Words of Wisdom from a Woman on her 103rd Birthday | Chaz’s Journal

“It’s a true blessing to be here today celebrating Mother’s 103rd birthday,” said Joshlyn. “We never knew from day to day what to expect when she was in the hospital, except for one thing, she was determined to make it to this party!” Laughing hardily, Joshlyn said that there wasn’t one day that went by that her mother didn’t ask about some detail of the party, whether it was about the caterers, the decorations or the invitations. “When she got sick, she didn’t want us to know because she thought we would cancel her party. And when she finally got out of the hospital, the first thing she said is ‘Don’t put any salt in my food. I want to stay healthy.'”

When I interviewed Mrs. Stovall a couple years ago, her words of wisdom were, “Live life a day at a time.” Yesterday, as she sat between her brother, Jeffrey Davis, who is 95 years old, and her “Baby Sister,” Eula Davis, who is 83 years old, (her brother Herman Davis, who is 87 years old, had not yet made it to the party), she had one firm piece of advice for me: “Family is love!” Besides Joshlyn, she was also surrounded by her children Alfreda Williams, Jacinto Dortch, Alonzo Stovall, Barbara Stovall Carter and Rodney Stovall, and by assorted grandchildren, cousins, nieces and nephews and in-laws. Good genes obviously run in their family. Jeffrey and his wife Dorothy drove all the way from Mobile, Alabama, to Chicago in order to attend the party.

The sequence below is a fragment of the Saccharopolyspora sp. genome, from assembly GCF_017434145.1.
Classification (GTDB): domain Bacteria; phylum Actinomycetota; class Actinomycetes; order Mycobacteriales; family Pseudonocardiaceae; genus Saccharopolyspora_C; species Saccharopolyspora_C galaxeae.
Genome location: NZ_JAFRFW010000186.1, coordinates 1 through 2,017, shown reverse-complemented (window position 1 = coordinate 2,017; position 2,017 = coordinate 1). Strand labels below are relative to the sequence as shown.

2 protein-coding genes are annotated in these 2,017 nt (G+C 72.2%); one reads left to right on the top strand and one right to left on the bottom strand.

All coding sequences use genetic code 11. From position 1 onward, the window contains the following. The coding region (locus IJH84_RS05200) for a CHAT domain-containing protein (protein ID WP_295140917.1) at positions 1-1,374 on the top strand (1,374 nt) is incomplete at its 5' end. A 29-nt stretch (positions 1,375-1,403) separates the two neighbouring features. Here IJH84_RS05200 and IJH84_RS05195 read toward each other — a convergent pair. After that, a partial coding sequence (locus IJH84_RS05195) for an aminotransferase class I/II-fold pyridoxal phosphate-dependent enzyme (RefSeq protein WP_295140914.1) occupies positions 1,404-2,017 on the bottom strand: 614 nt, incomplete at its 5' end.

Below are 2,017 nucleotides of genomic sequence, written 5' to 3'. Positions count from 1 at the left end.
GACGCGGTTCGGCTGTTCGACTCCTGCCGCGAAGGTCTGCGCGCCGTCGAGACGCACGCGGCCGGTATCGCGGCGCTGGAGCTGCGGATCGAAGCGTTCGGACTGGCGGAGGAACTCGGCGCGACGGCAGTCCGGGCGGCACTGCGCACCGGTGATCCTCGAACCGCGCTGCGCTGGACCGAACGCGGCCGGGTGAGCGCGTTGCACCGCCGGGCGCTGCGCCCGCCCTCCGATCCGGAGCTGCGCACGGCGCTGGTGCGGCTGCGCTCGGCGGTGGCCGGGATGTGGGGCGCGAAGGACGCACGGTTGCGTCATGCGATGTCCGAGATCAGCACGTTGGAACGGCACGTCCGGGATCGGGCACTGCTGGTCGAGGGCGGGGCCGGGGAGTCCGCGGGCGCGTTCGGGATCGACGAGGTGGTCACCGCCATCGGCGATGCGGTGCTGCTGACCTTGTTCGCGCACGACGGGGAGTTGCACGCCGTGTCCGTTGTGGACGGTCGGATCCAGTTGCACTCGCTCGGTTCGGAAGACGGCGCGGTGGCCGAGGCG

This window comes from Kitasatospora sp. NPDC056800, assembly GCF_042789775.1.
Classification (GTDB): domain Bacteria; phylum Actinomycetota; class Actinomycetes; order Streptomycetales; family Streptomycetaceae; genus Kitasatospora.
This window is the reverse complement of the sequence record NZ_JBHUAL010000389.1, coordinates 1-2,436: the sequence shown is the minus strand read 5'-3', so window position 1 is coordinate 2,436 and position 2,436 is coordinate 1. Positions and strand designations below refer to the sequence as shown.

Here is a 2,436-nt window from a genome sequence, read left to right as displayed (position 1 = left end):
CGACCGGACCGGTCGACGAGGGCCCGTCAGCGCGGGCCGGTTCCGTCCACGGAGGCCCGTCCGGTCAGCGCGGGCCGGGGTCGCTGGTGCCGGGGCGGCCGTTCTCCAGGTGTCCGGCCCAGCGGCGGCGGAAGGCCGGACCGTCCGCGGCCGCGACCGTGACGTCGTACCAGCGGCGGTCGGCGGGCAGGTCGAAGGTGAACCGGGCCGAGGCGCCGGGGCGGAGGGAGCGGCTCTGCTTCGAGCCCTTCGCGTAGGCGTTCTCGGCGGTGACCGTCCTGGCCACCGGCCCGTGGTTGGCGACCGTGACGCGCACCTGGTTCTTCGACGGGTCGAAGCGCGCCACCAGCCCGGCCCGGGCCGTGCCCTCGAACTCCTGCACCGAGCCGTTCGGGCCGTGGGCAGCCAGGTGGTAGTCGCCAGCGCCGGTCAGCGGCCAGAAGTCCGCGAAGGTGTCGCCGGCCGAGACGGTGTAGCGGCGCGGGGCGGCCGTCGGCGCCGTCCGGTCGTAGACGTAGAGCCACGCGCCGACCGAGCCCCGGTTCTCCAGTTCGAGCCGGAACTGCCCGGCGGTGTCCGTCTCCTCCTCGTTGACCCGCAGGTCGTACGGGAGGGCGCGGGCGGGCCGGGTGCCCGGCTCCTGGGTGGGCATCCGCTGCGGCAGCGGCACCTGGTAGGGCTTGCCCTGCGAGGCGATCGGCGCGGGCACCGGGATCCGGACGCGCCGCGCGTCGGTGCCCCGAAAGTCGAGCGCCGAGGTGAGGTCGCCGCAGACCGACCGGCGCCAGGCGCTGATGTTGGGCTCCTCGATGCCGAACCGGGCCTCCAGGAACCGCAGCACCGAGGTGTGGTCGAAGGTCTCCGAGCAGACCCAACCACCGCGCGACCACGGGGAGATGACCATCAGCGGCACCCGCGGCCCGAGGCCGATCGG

Mrs Stovall with her 95 year old brother Jeffrey Davis and 83 year old “Baby Sister,” Eula Davis. (Her brother Herman Davis, 87, could not attend the party today.)

I arrived at the party later because of a previous engagement, but I still managed to get there in time for peach cobbler. I sat with Thelma Ramsey, a friend of Mrs. Stovall from Friendship Baptist Church, who told me, “She is amazing, she is soft-spoken, but people listen to her when she speaks, and they respect her. And she is still inspiring us.” Her neighbors said that on her own, Mrs. Stovall organized Thanksgiving dinners for people in the building who didn’t have families, because she loved to feed people. 

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